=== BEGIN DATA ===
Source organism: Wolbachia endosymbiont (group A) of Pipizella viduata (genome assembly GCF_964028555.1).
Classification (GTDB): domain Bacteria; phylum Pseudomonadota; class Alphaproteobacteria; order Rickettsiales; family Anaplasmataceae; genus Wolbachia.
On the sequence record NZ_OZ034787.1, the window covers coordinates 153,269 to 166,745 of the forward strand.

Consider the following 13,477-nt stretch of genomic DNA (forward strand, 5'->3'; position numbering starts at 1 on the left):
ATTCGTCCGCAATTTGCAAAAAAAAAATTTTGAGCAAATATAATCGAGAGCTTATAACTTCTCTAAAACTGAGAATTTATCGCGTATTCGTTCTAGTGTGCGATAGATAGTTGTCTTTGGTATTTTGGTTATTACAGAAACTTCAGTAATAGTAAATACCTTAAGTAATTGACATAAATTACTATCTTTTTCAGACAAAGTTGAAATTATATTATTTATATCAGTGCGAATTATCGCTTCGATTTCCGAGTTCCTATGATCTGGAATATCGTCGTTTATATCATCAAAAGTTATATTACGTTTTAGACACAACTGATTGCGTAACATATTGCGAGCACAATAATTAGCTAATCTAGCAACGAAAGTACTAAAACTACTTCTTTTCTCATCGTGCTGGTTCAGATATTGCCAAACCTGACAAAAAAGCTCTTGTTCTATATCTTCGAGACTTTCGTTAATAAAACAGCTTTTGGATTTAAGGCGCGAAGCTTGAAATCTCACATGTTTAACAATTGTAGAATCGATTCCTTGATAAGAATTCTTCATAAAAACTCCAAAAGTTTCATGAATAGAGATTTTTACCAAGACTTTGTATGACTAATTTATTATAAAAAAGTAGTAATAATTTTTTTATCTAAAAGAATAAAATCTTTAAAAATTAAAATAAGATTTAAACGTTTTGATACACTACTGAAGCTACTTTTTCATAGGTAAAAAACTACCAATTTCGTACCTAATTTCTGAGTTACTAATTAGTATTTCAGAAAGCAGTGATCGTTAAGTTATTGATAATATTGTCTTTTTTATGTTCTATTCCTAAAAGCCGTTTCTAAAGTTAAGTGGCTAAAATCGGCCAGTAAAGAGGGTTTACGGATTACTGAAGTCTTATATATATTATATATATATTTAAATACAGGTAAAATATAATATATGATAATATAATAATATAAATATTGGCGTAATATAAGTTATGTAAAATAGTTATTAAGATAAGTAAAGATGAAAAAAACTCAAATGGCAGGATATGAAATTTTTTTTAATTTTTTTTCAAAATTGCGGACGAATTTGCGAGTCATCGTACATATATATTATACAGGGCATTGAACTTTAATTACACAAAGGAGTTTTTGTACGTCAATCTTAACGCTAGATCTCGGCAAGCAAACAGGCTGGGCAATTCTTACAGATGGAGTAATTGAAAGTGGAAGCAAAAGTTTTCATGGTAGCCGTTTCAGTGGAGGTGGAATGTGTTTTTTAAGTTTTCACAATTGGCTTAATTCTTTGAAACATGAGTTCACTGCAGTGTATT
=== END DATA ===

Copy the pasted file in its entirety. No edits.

Source organism: Wolbachia endosymbiont (group A) of Pipizella viduata (genome assembly GCF_964028555.1).
Classification (GTDB): domain Bacteria; phylum Pseudomonadota; class Alphaproteobacteria; order Rickettsiales; family Anaplasmataceae; genus Wolbachia.
On the sequence record NZ_OZ034787.1, the window covers coordinates 153,269 to 166,745 of the forward strand.

Consider the following 13,477-nt stretch of genomic DNA (forward strand, 5'->3'; position numbering starts at 1 on the left):
ATTCGTCCGCAATTTGCAAAAAAAAAATTTTGAGCAAATATAATCGAGAGCTTATAACTTCTCTAAAACTGAGAATTTATCGCGTATTCGTTCTAGTGTGCGATAGATAGTTGTCTTTGGTATTTTGGTTATTACAGAAACTTCAGTAATAGTAAATACCTTAAGTAATTGACATAAATTACTATCTTTTTCAGACAAAGTTGAAATTATATTATTTATATCAGTGCGAATTATCGCTTCGATTTCCGAGTTCCTATGATCTGGAATATCGTCGTTTATATCATCAAAAGTTATATTACGTTTTAGACACAACTGATTGCGTAACATATTGCGAGCACAATAATTAGCTAATCTAGCAACGAAAGTACTAAAACTACTTCTTTTCTCATCGTGCTGGTTCAGATATTGCCAAACCTGACAAAAAAGCTCTTGTTCTATATCTTCGAGACTTTCGTTAATAAAACAGCTTTTGGATTTAAGGCGCGAAGCTTGAAATCTCACATGTTTAACAATTGTAGAATCGATTCCTTGATAAGAATTCTTCATAAAAACTCCAAAAGTTTCATGAATAGAGATTTTTACCAAGACTTTGTATGACTAATTTATTATAAAAAAGTAGTAATAATTTTTTTATCTAAAAGAATAAAATCTTTAAAAATTAAAATAAGATTTAAACGTTTTGATACACTACTGAAGCTACTTTTTCATAGGTAAAAAACTACCAATTTCGTACCTAATTTCTGAGTTACTAATTAGTATTTCAGAAAGCAGTGATCGTTAAGTTATTGATAATATTGTCTTTTTTATGTTCTATTCCTAAAAGCCGTTTCTAAAGTTAAGTGGCTAAAATCGGCCAGTAAAGAGGGTTTACGGATTACTGAAGTCTTATATATATTATATATATATTTAAATACAGGTAAAATATAATATATGATAATATAATAATATAAATATTGGCGTAATATAAGTTATGTAAAATAGTTATTAAGATAAGTAAAGATGAAAAAAACTCAAATGGCAGGATATGAAATTTTTTTTAATTTTTTTTCAAAATTGCGGACGAATTTGCGAGTCATCGTACATATATATTATACAGGGCATTGAACTTTAATTACACAAAGGAGTTTTTGTACGTCAATCTTAACGCTAGATCTCGGCAAGCAAACAGGCTGGGCAATTCTTACAGATGGAGTAATTGAAAGTGGAAGCAAAAGTTTTCATGGTAGCCGTTTCAGTGGAGGTGGAATGTGTTTTTTAAGTTTTCACAATTGGCTTAATTCTTTGAAACATGAGTTCACTGCAGTGTATT